Stephanie “Stevie” McNeill. McNeill is a native of Tulare County with a strong agricultural background. Her grandparents raised oranges in Lindsay. Her father was a crop duster in Huron, and her step-father was a pest control advisor in Kings County.

McNeill graduated from Hanford High School. She went on to attend College of the Sequoias and Cal Poly San Luis Obispo. She graduated from Fresno State University in 1982 with a degree in ag plant science.

After she finished college, she earned a Pest Control Advisor license and, later, got a Qualified Applicator License.

“I was like: OK world, come and get me,” she said, explaining she quickly realized finding a job was going to be a lot of work. Yet, within a year she found employment at Basic Vegetable Products – a storied California business that, at the time, was the state’s biggest processor of dried onions and garlic. The company, started by two brothers during the depths of the Great Depression, was acquired by a ConAgra subsidiary in 2000.

With Basic Vegetable Products, McNeill was in charge of inspecting experiment stations throughout the western United States.

After the birth of her children, McNeill left the position, which had put her on the road for months at a time, she explained.

Stevie McNeill

332 South Madera Avenue
Madera, CA 93637

p: (559) 675-7876
f: (559) 674-4071

CAC Website

In the early 1990s, she went to work as an inspector for the agricultural commissioner in Madera. She later went to Tehama County, then to Kings. She was appointed assistant agricultural commissioner in Tulare County and was hired in 2012 as agricultural commissioner in Madera County.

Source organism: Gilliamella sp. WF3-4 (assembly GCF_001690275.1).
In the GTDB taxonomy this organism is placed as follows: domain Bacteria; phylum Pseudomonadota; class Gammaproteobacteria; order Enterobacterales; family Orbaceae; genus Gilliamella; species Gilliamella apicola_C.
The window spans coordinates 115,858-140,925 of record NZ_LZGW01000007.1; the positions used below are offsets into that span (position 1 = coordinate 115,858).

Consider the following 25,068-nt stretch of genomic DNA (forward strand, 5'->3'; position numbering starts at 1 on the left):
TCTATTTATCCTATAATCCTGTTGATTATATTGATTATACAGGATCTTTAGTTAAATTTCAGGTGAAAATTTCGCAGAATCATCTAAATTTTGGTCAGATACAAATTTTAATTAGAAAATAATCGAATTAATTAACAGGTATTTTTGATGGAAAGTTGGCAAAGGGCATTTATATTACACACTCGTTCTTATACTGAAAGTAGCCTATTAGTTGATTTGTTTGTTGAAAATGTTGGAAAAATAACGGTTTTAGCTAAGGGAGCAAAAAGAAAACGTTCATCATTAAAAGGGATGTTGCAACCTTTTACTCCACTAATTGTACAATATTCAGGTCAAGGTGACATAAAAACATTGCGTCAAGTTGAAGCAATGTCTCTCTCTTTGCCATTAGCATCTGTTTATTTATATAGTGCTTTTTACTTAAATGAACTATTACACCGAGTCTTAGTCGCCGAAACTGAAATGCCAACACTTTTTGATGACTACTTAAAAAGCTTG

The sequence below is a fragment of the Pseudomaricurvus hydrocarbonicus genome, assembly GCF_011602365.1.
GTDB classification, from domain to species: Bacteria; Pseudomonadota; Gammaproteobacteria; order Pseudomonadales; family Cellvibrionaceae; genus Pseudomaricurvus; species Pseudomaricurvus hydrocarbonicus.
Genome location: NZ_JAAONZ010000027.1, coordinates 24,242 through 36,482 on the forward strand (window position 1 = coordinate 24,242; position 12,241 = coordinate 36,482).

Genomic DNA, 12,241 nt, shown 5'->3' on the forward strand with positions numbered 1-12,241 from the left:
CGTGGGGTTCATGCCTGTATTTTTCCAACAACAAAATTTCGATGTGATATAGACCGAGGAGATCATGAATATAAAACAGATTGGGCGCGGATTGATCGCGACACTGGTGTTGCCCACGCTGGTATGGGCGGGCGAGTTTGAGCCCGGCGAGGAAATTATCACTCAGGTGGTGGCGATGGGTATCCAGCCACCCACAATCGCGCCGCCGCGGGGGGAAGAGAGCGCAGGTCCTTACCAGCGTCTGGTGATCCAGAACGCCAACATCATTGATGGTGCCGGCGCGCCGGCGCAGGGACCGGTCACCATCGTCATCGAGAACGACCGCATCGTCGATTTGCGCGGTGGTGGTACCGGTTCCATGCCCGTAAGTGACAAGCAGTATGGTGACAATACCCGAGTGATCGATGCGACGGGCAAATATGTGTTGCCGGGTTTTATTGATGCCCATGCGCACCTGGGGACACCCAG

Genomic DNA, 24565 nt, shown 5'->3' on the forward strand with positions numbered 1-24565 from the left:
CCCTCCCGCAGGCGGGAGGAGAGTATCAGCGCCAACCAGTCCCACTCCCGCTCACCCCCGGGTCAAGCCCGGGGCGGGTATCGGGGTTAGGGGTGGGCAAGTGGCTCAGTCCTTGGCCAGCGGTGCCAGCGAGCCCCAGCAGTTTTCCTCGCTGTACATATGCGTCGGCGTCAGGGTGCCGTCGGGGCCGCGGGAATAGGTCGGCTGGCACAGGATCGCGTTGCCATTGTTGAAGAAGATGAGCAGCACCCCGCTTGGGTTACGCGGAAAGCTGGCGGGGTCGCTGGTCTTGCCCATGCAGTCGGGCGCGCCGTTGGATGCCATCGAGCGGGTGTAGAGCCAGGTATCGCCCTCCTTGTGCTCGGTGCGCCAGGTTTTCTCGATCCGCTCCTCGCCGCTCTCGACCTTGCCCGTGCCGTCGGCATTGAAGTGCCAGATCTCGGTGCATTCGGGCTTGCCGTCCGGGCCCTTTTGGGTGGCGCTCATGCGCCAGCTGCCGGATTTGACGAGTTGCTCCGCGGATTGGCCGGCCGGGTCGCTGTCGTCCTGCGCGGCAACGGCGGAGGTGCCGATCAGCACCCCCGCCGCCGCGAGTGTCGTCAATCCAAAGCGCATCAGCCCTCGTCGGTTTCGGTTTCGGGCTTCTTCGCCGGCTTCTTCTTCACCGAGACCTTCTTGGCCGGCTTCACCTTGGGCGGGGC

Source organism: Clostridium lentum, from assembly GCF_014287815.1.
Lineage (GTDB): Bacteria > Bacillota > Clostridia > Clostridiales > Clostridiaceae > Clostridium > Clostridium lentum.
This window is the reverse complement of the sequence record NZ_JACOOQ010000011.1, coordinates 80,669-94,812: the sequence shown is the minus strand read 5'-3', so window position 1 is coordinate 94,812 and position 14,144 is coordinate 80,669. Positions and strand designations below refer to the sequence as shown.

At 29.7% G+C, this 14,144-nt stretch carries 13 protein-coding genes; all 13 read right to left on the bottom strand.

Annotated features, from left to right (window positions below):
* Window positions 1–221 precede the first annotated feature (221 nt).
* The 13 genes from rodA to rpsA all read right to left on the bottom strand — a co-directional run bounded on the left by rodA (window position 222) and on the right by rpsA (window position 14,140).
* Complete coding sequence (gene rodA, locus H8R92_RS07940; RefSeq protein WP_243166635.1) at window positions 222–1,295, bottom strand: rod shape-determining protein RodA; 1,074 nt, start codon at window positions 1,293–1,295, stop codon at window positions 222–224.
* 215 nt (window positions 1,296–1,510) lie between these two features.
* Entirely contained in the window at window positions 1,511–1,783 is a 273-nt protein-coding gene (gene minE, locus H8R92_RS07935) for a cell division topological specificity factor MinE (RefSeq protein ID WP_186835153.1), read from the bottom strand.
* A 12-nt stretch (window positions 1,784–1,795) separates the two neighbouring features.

“I came full circle.”

Trends seen, especially those that relate to pesticides? McNeill didn’t have to consider the question for long: “Ag-urban interface.” Madera’s economy is heavily agricultural (tourism being the other big industry). The county in recent years had 700,000 harvested acres. Main crops are almonds, grapes, milk, pistachios, cattle and calves. Subdivisions and ranchettes, popular with those seeking to live in the country, are increasingly butting up against that acreage.

“People want to live in the country, but they aren’t comfortable with the things that go on: like dust, smell, pesticide use,” she said. “It’s a misunderstanding, and every county has it in their own way…”

One big accomplishment McNeill points to is her office’s continuing education (CE) classes required for those keeping their pesticide use licenses current. The classes cover a range of issues: From laws and regulations, to DPR’s food safety program and pest control. The CE classes, McNeill said, are very popular. “For Madera County, we usually have three of them and we get 200-300 people total,” she explained. “For a county our size, that’s really good.”